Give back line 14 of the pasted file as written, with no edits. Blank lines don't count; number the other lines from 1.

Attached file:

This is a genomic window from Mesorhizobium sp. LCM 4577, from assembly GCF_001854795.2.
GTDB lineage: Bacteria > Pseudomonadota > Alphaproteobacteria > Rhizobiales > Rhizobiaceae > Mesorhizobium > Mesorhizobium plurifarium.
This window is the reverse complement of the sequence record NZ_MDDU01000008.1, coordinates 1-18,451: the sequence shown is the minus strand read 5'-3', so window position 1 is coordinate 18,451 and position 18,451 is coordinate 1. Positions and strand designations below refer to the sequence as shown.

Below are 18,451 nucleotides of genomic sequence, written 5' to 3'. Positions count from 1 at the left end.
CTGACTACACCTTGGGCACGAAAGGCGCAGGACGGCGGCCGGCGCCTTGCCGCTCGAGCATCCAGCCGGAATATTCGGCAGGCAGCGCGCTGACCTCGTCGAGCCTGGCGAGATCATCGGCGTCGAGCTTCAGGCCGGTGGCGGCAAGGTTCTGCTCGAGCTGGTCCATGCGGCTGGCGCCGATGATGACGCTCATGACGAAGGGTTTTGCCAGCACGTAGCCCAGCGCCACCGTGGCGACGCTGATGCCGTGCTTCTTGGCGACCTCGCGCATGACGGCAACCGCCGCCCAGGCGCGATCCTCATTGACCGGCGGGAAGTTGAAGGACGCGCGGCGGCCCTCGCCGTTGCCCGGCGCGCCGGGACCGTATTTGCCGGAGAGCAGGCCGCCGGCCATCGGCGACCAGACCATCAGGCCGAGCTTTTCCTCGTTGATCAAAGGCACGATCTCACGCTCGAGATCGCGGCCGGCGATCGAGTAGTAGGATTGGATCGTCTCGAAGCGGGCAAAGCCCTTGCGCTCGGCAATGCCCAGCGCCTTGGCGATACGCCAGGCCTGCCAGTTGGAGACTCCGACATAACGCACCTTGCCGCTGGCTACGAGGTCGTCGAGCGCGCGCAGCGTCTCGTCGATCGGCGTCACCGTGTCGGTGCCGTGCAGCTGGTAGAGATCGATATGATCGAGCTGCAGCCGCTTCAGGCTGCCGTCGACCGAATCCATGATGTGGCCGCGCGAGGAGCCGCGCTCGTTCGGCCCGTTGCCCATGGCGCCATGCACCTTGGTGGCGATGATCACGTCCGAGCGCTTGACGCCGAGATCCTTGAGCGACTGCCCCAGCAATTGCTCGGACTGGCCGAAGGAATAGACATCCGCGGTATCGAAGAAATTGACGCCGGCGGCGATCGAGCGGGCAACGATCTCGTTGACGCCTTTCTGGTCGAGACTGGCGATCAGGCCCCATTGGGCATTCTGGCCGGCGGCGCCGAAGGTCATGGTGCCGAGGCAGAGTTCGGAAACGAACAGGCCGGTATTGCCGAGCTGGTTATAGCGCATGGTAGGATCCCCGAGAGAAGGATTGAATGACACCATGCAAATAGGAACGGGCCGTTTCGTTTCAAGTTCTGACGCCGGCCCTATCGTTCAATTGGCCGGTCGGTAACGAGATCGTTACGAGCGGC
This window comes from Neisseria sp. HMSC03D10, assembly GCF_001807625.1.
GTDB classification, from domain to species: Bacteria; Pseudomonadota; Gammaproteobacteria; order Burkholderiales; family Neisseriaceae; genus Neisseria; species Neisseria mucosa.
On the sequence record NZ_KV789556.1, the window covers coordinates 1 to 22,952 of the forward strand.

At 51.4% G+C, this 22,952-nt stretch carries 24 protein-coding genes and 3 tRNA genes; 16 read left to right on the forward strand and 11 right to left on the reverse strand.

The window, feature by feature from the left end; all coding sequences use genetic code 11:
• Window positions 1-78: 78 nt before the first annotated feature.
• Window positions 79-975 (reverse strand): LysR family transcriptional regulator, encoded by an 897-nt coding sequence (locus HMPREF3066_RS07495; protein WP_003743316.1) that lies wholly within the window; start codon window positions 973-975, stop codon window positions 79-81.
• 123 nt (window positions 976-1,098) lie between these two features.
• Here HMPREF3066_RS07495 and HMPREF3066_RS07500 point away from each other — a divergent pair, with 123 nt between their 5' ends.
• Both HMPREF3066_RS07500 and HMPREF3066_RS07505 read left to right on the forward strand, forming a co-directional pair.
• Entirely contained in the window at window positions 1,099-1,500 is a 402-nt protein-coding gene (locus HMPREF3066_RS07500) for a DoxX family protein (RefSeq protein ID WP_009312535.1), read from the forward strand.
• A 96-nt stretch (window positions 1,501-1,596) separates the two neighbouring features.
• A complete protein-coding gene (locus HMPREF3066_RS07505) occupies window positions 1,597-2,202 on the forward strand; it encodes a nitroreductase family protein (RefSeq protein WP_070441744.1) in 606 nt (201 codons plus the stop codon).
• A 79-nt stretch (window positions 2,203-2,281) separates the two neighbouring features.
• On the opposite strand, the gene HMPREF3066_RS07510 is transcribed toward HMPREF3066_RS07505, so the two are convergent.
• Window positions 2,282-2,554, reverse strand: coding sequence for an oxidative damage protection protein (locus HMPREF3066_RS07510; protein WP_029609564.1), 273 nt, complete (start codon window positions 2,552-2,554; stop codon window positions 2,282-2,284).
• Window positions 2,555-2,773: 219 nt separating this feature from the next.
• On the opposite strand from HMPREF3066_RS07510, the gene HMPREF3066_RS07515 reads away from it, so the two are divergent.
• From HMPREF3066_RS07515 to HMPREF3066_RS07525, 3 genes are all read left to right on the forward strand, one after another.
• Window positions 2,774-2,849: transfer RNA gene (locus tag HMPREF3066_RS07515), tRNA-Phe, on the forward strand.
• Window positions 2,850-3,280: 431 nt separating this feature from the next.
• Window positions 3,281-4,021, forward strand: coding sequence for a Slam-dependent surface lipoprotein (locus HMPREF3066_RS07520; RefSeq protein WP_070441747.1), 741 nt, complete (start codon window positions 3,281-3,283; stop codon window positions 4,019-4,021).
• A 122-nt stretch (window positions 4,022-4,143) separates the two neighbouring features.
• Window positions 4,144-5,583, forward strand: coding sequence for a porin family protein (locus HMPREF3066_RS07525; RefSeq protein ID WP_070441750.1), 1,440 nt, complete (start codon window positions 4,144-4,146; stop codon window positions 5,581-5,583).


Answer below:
• Here HMPREF3066_RS07495 and HMPREF3066_RS07500 point away from each other — a divergent pair, with 123 nt between their 5' ends.